U. S. men’s national team coach Jurgen Klinsmann is readying for what probably is the biggest challenge of this life – to qualify the U.S. for the 2014 World Cup in Brazil. The national coach, on Jan. 7, opened the team’s first intensive camp this year at the Home Depot Center in Carson, California with 25 players, most from the MLS with many still with less than 10 international games. The team will train in California until Jan. 27, then travel to Houston, Texas for the only international friendly, versus Canada on Jan. 29, before the opening game of the final qualifying round at San Pedro Sula, Honduras on Feb. 6.
Although the former German national World Cup player led his country to a third place finish at the 2006 World Cup in Germany, qualifying the U.S. from the CONCACAF Zone is a different and much harder task. With Germany, Klinsmann had experienced internationals nurtured in the strong German Bundesliga league and with a rich World Cup tradition that includes three World Cup titles. Klinsmann’s U.S. charges are a long way from their German counterparts, but credit to the former German striker, he has made good strides with the Americans since taking over from Bob Bradley in the summer of 2011.
Under Klinsmann, the U.S. showed marked improvement in 2012, his first full year in charge, and in the process recorded historic wins. The U.S. for the first time, beat four-time World Cup champion Italy in an international match there; Klinsmann also led the Americans in their first win versus border rival Mexico in that country’s bastion of soccer, the Azteca Stadium where Mexico has not lost a World Cup qualifying game. The U.S. finished the year with a 9-2-3 record, matching its best ever record in a 12-month period set in 2008.
Amidst this success in 2012, were the setbacks mirrored in its first loss in Jamaica in the semifinal round of the CONCACAF World Cup qualifying and a tie versus Guatemala in the late stages of that qualifying contest in Guatemala. Klinsmann has warned that his charges will have a difficult time playing in Central American venues such as Honduras, Guatemala and Costa Rica.
As Klinsmann looks to the crucial qualifying campaign, he expressed his views on the current squad. “There is a tremendous amount of talent in the player pool. We follow these players very carefully, and the group coming in is the next line to challenge the players ahead of them in the National Team,” said Klinsmann. “This is absolutely a huge opportunity, and we’re looking forward to working with them. We are getting ready for the friendly against Canada, and also the big World Cup qualifier in Honduras, so these are going to be an important few weeks of preparation.”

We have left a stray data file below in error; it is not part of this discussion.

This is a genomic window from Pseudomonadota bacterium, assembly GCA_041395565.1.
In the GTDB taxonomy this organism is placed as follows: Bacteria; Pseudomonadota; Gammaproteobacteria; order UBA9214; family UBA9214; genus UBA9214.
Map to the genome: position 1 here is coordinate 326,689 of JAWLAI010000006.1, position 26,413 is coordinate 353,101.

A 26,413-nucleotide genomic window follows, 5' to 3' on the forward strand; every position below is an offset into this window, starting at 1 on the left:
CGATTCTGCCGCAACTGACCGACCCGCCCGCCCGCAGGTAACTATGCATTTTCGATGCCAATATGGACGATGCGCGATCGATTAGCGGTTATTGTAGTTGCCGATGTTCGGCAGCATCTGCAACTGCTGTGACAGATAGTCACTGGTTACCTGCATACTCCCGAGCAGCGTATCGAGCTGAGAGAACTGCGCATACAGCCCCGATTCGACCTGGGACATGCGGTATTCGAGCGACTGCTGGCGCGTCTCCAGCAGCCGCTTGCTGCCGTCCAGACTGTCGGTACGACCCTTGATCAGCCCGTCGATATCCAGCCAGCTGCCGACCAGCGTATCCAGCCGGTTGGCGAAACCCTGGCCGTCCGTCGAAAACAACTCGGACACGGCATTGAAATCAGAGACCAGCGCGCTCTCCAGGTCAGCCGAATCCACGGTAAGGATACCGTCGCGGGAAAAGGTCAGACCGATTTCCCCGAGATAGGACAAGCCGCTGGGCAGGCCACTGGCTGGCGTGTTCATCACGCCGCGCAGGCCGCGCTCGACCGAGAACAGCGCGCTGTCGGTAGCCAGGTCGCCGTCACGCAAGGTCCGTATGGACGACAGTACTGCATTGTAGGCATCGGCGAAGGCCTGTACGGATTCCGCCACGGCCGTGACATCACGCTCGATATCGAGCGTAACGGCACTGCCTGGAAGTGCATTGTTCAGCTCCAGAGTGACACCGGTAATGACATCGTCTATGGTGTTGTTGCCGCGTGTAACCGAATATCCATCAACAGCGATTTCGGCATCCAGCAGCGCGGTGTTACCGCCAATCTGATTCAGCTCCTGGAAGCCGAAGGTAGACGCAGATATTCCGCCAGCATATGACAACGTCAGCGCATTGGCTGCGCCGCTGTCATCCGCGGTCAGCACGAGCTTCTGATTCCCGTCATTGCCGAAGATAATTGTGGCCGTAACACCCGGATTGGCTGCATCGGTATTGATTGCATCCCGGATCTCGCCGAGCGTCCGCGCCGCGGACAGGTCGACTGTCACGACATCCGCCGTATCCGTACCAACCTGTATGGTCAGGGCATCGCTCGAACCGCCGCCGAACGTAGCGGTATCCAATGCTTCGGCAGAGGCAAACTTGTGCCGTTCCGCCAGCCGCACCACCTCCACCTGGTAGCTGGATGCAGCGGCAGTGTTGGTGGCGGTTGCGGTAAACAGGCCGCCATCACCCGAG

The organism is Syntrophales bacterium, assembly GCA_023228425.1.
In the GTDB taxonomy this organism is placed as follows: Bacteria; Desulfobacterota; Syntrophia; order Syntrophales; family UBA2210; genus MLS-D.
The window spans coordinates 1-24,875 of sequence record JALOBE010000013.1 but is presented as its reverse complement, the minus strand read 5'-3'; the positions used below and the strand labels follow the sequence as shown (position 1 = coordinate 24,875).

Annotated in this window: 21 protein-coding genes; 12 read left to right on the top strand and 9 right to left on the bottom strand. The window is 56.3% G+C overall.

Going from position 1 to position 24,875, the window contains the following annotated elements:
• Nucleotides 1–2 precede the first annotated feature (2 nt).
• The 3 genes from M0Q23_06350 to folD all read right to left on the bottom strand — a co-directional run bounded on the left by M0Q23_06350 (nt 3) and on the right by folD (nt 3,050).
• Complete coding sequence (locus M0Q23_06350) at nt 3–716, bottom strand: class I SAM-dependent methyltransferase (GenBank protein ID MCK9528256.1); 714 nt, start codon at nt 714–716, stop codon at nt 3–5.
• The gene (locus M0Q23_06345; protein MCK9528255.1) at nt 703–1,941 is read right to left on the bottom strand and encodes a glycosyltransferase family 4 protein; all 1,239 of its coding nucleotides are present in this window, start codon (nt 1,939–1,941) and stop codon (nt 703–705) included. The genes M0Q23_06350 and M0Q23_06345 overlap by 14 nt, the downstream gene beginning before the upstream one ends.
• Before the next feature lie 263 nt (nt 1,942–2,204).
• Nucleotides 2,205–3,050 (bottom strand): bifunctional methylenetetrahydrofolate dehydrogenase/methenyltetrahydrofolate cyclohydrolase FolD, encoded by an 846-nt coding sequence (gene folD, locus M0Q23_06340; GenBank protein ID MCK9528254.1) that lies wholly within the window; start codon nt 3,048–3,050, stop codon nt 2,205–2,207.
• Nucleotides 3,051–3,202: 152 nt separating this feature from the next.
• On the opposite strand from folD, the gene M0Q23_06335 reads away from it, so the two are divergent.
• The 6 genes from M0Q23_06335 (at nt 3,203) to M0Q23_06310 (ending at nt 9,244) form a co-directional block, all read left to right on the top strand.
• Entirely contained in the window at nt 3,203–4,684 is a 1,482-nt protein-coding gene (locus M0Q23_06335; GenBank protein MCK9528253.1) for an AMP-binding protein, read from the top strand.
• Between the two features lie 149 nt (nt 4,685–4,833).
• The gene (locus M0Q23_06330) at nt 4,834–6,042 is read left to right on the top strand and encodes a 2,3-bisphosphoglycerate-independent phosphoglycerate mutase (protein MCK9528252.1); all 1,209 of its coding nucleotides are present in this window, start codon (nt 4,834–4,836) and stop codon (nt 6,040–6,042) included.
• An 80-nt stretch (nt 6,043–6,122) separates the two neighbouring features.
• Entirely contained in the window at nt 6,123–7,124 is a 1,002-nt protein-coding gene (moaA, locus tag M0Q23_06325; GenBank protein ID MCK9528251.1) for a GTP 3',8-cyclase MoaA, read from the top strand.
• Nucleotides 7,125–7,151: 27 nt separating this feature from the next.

The final round is a six-team round robin, home-and-away tournament during 2013, with the CONCACAF Gold Cup in the midst of the qualifiers this summer. Also in the final round are Jamaica, Mexico, Costa Rica, Honduras and Panama. Three teams will qualify for the World Cup, while the fourth place finisher will playoff against the winner form the Oceania Confederation for a final berth in the World Cup. For Klinsmann, 2013 is a crucial year as Americans wait and watch curiously to see if the German will deliver the promise of a U. S. appearance in Brazil in 2014.
The U. S. training squad: Goalkeepers are Tally Hall (Houston Dynamo), Bill Hamid (D.C. United), Sean Johnson (Chicago Fire). The nine defenders are Steven Beitashour (San Jose Earthquakes), Tony Beltran (Real Salt Lake), Matt Besler (Sporting Kansas City), A.J. DeLaGarza (LA Galaxy), Omar Gonzalez (LA Galaxy), Connor Lade (New York Red Bulls), Alfredo Morales (Hertha Berlin), Justin Morrow (San Jose Earthquakes), Jeff Parke (Philadelphia Union). Among the eight midfielders we see Kyle Beckerman (Real Salt Lake), Alejandro Bedoya (out of contract), Brad Davis (Houston Dynamo), Mix Diskerud (Rosenborg), Brad Evans (Seattle Sounders), Benny Feilhaber (Sporting Kansas City), Joshua Gatt (Molde), Graham Zusi (Sporting Kansas City). The forwards are Juan Agudelo (Chivas USA), Will Bruin (Houston Dynamo), Edson Buddle (Colorado Rapids), Eddie Johnson (Seattle Sounders), Chris Wondolowski (San Jose Earthquakes)
Barcelona and Argentina striker Lionel Messi won the annual FIFA Ballon d’Or award on Monday as the world’s best male player. The Argentine is coming off an historic year in which he scored a record-breaking 91 goals, surpassing the previous record of 85 scored 40 years ago by Germany’s Gerd Muller in 1972. The award was Messi’s unprecedented fourth straight.
At the FIFA Gala in Zurich, Switzerland, Messi beat Real Madrid and Portugal star Cristiano Ronaldo and Barcelona teammate Andres Iniesta. The votes came from coaches, captains and selected journalists. Said Messi after the award, ‘’To tell the truth, this is really unbelievable to get the fourth award. I am so nervous.’’
In other awards, American Abby Wambach won the best female player of the year award; she scored five goals to help the U.S. win its second Olympic Gold, at the London Olympics last summer. Wambach beat American teammate Alex Morgan and Brazilian Marta.
Wambach’s former coach with the national team, Swede Pia Sundhage, who led the team in the Olympics, won the best female coach of the year award; while Spain’s national coach Vicente del Bosque won the best male coach of the year award. Del Bosque, a former Real Madrid coach, led Spain to it first World Cup title in South Africa in 2010 and first European championship in 2012.
©2013 Community News Group
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